A Hopeful Slice of History

Four water cannons. Two vicious dogs. Six armored personnel carriers. A score of police. I cringed as I walked past these former symbols of apartheid, making my way into the town hall in rural Ladybrand, near South Africa’s border with Lesotho. But inside, it was explained that the security measures were necessary, not to control the crowd, but because of bomb threats from right-wing elements angry about the truth-telling going on there.

The Truth and Reconciliation Commission hearings in Ladybrand in late June were the last in an 18-month series around the country, aimed at uncovering gross human rights violations from South Africa’s apartheid years. In contrast to the security apparatus outside, at the front of the hall burned a single white candle, lit at every hearing as a sign of endurance and hope.

The hall was overflowing. People had come three hours from the black township of Bethulie, packed into dilapidated vans and taxis, determined to tell their stories or support others in their telling. What stays with me is a collage of faces: confident, angry, young faces; pained old faces staring at the floor; activist faces bearing the scars of resistance. I will never forget the looks of pride, pleading, and relief.

The stories were often accompanied by tears. A social worker sat beside each witness, offering a comforting arm around the shoulder, a tissue, or a glass of water when needed. For three days the stories of anguish poured out.

Nakedness and beatings and electric shocks. A young man lowered five times from a bridge into the Orange River in a mail bag; another castrated with a pair of pliers. Brothers and mothers shot dead in the night. A man beaten with the skulls of other men. Police with tear gas, and doctors with pills that destroy the nervous system. "Death farms" in the middle of nowhere, where bodies were tortured and then blown up.

A seven-year-old grief resurfaced when a couple spoke of their young son who died in police custody. They were told that he had hanged himself, but weeks later—when the police finally released his body—it showed deep cuts in his back and chest.

At the end of the second day, an elderly woman, with a quiver in her voice and dignity all over her face, began to talk about her son Eliot. He had been arrested with several schoolmates and accused of burning a bus. They were eventually acquitted, but they spent 30 days in police detention.

"When Eliot was released," said his mother, "he was not the Eliot I knew." He is mentally disturbed, doesn’t eat, wanders away. One of the commissioners asked if she could name the police officer who assaulted her son and a doctor who had abused him. She slowly put out her quaking right hand, palm up. The social worker beside her gripped the hand. Voice cracking, the social worker read out the names, likely written there for this mother who couldn’t read or write by someone back in the township who wanted to make sure she didn’t forget.

I WAS MOVED over and over by the gentleness of the commissioners. They thanked each witness for their courage, told parents that their murdered children are heroes. At every break—for tea, lunch, at the end of the day—everyone in the hall rose in silence as the witnesses filed out. Fay Walker, my travel colleague, observed that this day gave each one a memory of honor to replace the many memories of degradation.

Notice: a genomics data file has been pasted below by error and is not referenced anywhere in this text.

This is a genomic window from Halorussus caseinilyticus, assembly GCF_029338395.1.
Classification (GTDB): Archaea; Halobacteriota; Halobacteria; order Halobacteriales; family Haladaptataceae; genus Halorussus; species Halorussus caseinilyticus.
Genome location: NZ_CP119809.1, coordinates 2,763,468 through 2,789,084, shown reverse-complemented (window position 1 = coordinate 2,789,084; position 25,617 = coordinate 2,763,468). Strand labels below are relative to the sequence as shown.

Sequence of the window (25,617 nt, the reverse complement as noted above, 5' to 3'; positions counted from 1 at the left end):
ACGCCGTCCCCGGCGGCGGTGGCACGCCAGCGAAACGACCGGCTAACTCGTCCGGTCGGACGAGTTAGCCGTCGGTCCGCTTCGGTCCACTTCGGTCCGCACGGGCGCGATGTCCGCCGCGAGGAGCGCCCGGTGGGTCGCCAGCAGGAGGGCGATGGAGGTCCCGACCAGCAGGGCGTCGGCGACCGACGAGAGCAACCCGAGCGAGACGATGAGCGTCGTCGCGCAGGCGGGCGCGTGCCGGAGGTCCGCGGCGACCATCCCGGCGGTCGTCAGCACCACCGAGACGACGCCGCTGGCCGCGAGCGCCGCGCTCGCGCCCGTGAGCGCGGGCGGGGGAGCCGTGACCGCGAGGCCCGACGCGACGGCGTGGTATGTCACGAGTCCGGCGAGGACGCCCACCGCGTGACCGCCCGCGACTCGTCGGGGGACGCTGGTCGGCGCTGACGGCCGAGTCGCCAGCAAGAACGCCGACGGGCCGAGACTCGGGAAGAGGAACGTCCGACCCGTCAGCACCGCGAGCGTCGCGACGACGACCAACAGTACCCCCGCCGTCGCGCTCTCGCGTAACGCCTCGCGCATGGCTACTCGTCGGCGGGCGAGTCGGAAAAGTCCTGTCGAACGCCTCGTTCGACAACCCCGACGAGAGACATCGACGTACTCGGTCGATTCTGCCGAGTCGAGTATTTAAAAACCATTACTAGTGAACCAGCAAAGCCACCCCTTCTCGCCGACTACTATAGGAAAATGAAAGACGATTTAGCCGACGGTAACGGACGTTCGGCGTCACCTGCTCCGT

A particularly poignant exchange took place between a young ANC (African National Congress) activist and Rev. Khoza Mgojo, a commissioner. The police had tried, through threats and torture, to turn the young man into an informer. "Thank you," Mgojo said to him, "that though they tried to blackmail you—that was their strategy with those with gifts of leadership—that you have not given up; that it has failed; that you are still who you are. Thank you for being involved in our struggle for liberation."

Mgojo asked him, "What can be done for the young people who, like you, fought so much and lost so many opportunities?"

The young man responded, "Can the Commission please take us back to school? I think South Africa can change." He wants to be a journalist or a social worker, to write the truth and make the country better.

I spoke to him later about his testimony. "There’s this hatred," he said. "It can haunt you. I feel a bit freer, a bit relieved. I was a leader in those days and I feel now I need to tell the story for others. I think maybe someday I will write a book."

He asked me why I had come all the way from the United States to Ladybrand. I told him that I wanted to tell the story too—for other parts of the world to hear. His eyes welled with tears as he clasped my hands in his and said, "Yes, please, tell the story. Thank you."

Not a day passed in my six-week South Africa sojourn without my acknowledging how blessed I was to observe such a vibrant and hopeful slice of history. There is much more to tell than can fit on this page; more stories will appear here in the months ahead.

At the end of my first day in Ladybrand, we stood to sing "Nkosi Sikelel’i Afrika" ("God Bless Africa"), the new South African national anthem. I couldn’t stop the tears when I heard the great swell of harmony and saw the emotion in the sea of faces that surrounded me. I invite your prayers for the people of this courageous nation as they continue on their long journey of healing.

JOYCE HOLLYDAY is a Sojourners contributing editor and the author, most recently, of Then Shall Your Light Rise: Spiritual Formation and Social Witness (Upper Room Books, 1997). She wishes to thank the Permanent Endowment Trust of First United Methodist Church, Forest City, North Carolina, and Mary Jane Evans of Brevard, North Carolina, for generous donations that made her trip to South Africa possible.

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